“Literature and most movies have accurately described the speed and strength of the vampire. Few mortals have witnessed a vampire in the fighting mode and lived to tell about it.”
Thaddeus Romans, The Vampires among Us
On a crisp April night, Nessa and I held hands as we walked to Broadway on a narrow side street from a theater on the Upper West Side. Without warning, she pushed me aside and turned toward the alleyway on our left. A dark, hairy form raced at her, emitting a growl that made the hairs on the back of my neck stand up.
Nessa ducked, put her hands under its body, and flipped her attacker through the air into a light blue delivery truck. A second dark-haired creature emerged from the same alley, snarling and displaying three-inch-long incisors glistening with saliva. When the second beast tried to bite Nessa, she grabbed the creature’s throat and snapped its head backward. She sank her fangs into its neck and ripped the carotid artery. I gagged at the sight of the blood spurting from the gaping wound.
The first beast rose and was about to charge Nessa when I raced forward to tackle it.
“No!” Nessa yelled, and she put herself between the beast and me. The creature swiped a hairy paw at her head, but she ducked and stepped behind her lethal adversary. The creature tried to turn, but she grabbed its throat and raised the beast two feet into the air. She squeezed its neck until the sounds of bones cracking made me cringe. She let go, and the creature fell to the ground. Nessa closed her eyes and sniffed the air.
“Any more of them?” My thumping heart banged against my ribcage, and perspiration ran down my forehead.
“I don’t smell or hear anything for a quarter of a mile,” she replied. “How do you feel after surviving your first attack by werewolves?”
Nessa inspected the creatures she had killed with such little effort.
“Terrified but happy to be alive.” I stood by her side at the nearest werewolf and examined its paws. Three-inch claws tapering from one inch around at the base to razor-sharp tips made lethal weapons.
“That’s why I screamed at you. I admire your courage, but the creature would have eviscerated you in one swift stroke.”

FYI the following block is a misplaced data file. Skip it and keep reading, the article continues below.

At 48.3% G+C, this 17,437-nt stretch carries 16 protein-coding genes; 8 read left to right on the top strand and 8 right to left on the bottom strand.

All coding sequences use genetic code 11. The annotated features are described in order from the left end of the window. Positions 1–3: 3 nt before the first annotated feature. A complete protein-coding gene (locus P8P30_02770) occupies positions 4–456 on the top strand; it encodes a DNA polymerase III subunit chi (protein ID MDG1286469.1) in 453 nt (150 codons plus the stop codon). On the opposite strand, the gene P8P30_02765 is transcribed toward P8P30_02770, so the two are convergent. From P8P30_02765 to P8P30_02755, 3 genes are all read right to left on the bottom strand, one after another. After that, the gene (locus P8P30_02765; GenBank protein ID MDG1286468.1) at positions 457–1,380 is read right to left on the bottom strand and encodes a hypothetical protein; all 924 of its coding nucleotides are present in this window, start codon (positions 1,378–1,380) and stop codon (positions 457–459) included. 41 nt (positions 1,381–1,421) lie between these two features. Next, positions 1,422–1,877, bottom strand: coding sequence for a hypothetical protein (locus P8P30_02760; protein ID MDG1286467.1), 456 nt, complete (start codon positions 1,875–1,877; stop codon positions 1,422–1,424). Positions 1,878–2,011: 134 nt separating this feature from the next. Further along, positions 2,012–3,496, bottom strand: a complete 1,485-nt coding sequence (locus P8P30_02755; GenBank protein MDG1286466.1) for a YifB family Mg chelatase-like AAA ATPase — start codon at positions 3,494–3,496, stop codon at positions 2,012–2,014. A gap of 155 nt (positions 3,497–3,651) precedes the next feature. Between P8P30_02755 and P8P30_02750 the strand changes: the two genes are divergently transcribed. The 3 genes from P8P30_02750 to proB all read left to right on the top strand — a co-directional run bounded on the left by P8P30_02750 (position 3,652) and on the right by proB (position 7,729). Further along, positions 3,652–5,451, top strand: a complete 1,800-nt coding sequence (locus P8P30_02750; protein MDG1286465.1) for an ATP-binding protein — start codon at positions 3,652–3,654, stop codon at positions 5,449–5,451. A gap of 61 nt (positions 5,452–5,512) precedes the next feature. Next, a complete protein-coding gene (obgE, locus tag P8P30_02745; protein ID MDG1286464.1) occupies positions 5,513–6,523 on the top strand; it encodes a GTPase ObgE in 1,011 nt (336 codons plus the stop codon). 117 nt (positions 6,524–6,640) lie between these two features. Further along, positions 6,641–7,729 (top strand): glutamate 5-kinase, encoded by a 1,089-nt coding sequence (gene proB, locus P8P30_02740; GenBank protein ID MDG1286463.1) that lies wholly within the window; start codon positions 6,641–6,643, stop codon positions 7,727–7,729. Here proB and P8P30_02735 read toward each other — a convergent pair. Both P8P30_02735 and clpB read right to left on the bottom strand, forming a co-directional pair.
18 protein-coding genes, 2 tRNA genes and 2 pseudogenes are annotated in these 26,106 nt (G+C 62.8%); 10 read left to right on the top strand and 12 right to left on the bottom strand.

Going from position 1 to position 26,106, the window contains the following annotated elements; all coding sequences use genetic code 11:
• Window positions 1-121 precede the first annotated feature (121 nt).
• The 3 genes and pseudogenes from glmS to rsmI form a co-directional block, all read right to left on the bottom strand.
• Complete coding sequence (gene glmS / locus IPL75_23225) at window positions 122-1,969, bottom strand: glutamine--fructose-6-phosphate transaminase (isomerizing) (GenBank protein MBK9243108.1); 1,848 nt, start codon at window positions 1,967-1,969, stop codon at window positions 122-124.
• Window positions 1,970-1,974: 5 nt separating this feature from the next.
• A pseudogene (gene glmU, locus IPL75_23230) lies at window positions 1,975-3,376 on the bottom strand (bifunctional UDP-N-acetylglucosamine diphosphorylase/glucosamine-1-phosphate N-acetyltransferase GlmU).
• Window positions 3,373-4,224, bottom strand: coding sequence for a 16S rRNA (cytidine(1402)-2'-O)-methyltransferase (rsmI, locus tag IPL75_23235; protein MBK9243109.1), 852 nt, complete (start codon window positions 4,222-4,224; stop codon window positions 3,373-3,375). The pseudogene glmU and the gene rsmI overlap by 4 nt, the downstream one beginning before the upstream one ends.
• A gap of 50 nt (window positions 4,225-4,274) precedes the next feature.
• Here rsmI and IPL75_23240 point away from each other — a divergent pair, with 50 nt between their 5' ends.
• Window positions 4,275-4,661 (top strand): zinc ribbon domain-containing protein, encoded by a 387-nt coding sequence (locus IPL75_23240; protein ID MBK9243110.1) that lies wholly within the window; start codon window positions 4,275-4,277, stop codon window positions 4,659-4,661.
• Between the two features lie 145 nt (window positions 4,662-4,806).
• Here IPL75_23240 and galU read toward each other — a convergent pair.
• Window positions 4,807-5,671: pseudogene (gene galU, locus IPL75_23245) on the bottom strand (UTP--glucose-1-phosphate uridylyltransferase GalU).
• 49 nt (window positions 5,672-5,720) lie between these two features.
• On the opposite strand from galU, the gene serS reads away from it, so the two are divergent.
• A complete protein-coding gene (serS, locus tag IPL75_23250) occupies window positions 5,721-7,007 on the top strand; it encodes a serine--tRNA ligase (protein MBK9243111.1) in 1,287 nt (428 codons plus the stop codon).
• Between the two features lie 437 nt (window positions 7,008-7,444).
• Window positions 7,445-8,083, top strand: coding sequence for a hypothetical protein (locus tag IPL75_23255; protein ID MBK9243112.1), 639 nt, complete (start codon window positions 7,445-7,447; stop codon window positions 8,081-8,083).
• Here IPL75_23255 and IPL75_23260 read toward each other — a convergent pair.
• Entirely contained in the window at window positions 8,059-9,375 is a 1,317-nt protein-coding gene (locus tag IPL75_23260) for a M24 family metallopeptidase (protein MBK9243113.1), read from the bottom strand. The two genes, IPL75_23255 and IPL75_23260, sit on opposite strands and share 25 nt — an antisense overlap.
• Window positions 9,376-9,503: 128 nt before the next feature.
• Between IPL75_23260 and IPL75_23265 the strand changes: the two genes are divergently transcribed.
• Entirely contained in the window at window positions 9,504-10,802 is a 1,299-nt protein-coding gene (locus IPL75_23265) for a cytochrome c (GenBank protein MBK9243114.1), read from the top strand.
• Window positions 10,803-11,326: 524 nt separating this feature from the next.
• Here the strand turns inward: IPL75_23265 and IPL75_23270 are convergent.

“I know you’ve told me about the damage werewolves can inflict, but hearing about them isn’t the same as watching them in action.” I shivered at the thought of how easily either of them could have killed me.
She stared at me. “Frank, are you OK?”
“I think so.” My pulse had slowed down, and my lungs no longer screamed for air. I glanced upward at the night sky. “No full moon?”
“They can inject themselves with a serum that enables them to become a werewolf whenever they choose.”
The werewolves terrified me, but the creature Nessa became frightened me almost as much. I stepped back and watched her fangs disappear, and her eyes return to normal.
She stared at me for a moment and then reached out to touch me.
I moved away from her.
“What’s the matter?”
“Seeing you like that and what you did unnerved me.”
“I never wanted you to see me as a vampire. I am sorry the attack by the werewolves put you in danger. Please come to my apartment so we can talk about what happened.”
I took another step backward, not sure if I was safe with her.
“I would never hurt you.” She sighed. “Please trust me.”
“Sure,” I whispered, still mentally numb from what I had witnessed, wondering what she would tell me.
The werewolves began to turn human while we talked. The creatures were muscular, though shorter than my six feet two inches.
“What do we do with the bodies?”
“I’ll take care of the mess.” She took out her cell phone, punched in a number, and spoke a few words I couldn’t hear. “People trained in disposing of bodies and removing bloodstains will take care of this within half an hour. These are sights mortals should not see.”
“Is there a dead werewolf removal service?”
“You can hire someone to provide any service you need in New York.” She raised her eyebrows and smiled.
I tried to return her smile but couldn’t find it in me.
After we had walked to Broadway, Nessa stepped into the street and snapped her fingers. A cab appeared less than a block from us. When we got into the taxi, we sat apart. She leaned back, resting her head against the cushion while myriad questions ran through my mind.
“Lincoln Square,” she said to the driver.
“You got it, lady.”
Traffic was heavy, making for a long ride. She sat quietly looking straight ahead while I wondered why I remained in the cab. I leaned my head back against the cushion and thought about the previous three weeks.